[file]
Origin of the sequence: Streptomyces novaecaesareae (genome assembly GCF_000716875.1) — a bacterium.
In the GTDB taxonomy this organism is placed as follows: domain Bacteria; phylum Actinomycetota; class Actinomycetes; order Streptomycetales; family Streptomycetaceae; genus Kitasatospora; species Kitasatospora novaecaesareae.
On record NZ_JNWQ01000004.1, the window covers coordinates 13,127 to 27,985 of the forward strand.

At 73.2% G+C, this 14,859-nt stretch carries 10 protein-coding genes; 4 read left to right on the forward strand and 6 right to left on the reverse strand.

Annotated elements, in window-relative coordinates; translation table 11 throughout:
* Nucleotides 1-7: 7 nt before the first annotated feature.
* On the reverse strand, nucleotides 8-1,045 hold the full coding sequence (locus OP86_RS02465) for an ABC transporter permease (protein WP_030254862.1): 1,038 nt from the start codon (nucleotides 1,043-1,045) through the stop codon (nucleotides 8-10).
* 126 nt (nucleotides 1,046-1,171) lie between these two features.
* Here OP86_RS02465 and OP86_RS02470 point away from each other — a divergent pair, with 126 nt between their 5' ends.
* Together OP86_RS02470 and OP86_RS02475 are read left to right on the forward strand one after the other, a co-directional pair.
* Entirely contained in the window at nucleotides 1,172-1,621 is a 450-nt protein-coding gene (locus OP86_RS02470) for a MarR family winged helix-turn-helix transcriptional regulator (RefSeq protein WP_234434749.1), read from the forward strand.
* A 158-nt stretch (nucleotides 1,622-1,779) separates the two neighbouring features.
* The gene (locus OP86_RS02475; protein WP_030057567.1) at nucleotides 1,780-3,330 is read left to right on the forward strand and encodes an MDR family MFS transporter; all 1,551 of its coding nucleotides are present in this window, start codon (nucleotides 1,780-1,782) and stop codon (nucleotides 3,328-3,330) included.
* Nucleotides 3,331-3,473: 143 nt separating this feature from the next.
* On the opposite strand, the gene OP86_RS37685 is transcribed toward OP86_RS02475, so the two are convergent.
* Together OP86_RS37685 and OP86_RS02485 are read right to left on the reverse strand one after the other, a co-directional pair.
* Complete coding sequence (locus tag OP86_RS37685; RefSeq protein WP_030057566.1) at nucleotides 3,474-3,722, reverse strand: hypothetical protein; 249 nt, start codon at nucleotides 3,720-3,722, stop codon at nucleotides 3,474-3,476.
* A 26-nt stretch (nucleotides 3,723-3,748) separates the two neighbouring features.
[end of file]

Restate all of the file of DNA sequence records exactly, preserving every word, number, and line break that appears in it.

Origin of the sequence: Streptomyces novaecaesareae (genome assembly GCF_000716875.1) — a bacterium.
In the GTDB taxonomy this organism is placed as follows: domain Bacteria; phylum Actinomycetota; class Actinomycetes; order Streptomycetales; family Streptomycetaceae; genus Kitasatospora; species Kitasatospora novaecaesareae.
On record NZ_JNWQ01000004.1, the window covers coordinates 13,127 to 27,985 of the forward strand.

At 73.2% G+C, this 14,859-nt stretch carries 10 protein-coding genes; 4 read left to right on the forward strand and 6 right to left on the reverse strand.

Annotated elements, in window-relative coordinates; translation table 11 throughout:
* Nucleotides 1-7: 7 nt before the first annotated feature.
* On the reverse strand, nucleotides 8-1,045 hold the full coding sequence (locus OP86_RS02465) for an ABC transporter permease (protein WP_030254862.1): 1,038 nt from the start codon (nucleotides 1,043-1,045) through the stop codon (nucleotides 8-10).
* 126 nt (nucleotides 1,046-1,171) lie between these two features.
* Here OP86_RS02465 and OP86_RS02470 point away from each other — a divergent pair, with 126 nt between their 5' ends.
* Together OP86_RS02470 and OP86_RS02475 are read left to right on the forward strand one after the other, a co-directional pair.
* Entirely contained in the window at nucleotides 1,172-1,621 is a 450-nt protein-coding gene (locus OP86_RS02470) for a MarR family winged helix-turn-helix transcriptional regulator (RefSeq protein WP_234434749.1), read from the forward strand.
* A 158-nt stretch (nucleotides 1,622-1,779) separates the two neighbouring features.
* The gene (locus OP86_RS02475; protein WP_030057567.1) at nucleotides 1,780-3,330 is read left to right on the forward strand and encodes an MDR family MFS transporter; all 1,551 of its coding nucleotides are present in this window, start codon (nucleotides 1,780-1,782) and stop codon (nucleotides 3,328-3,330) included.
* Nucleotides 3,331-3,473: 143 nt separating this feature from the next.
* On the opposite strand, the gene OP86_RS37685 is transcribed toward OP86_RS02475, so the two are convergent.
* Together OP86_RS37685 and OP86_RS02485 are read right to left on the reverse strand one after the other, a co-directional pair.
* Complete coding sequence (locus tag OP86_RS37685; RefSeq protein WP_030057566.1) at nucleotides 3,474-3,722, reverse strand: hypothetical protein; 249 nt, start codon at nucleotides 3,720-3,722, stop codon at nucleotides 3,474-3,476.
* A 26-nt stretch (nucleotides 3,723-3,748) separates the two neighbouring features.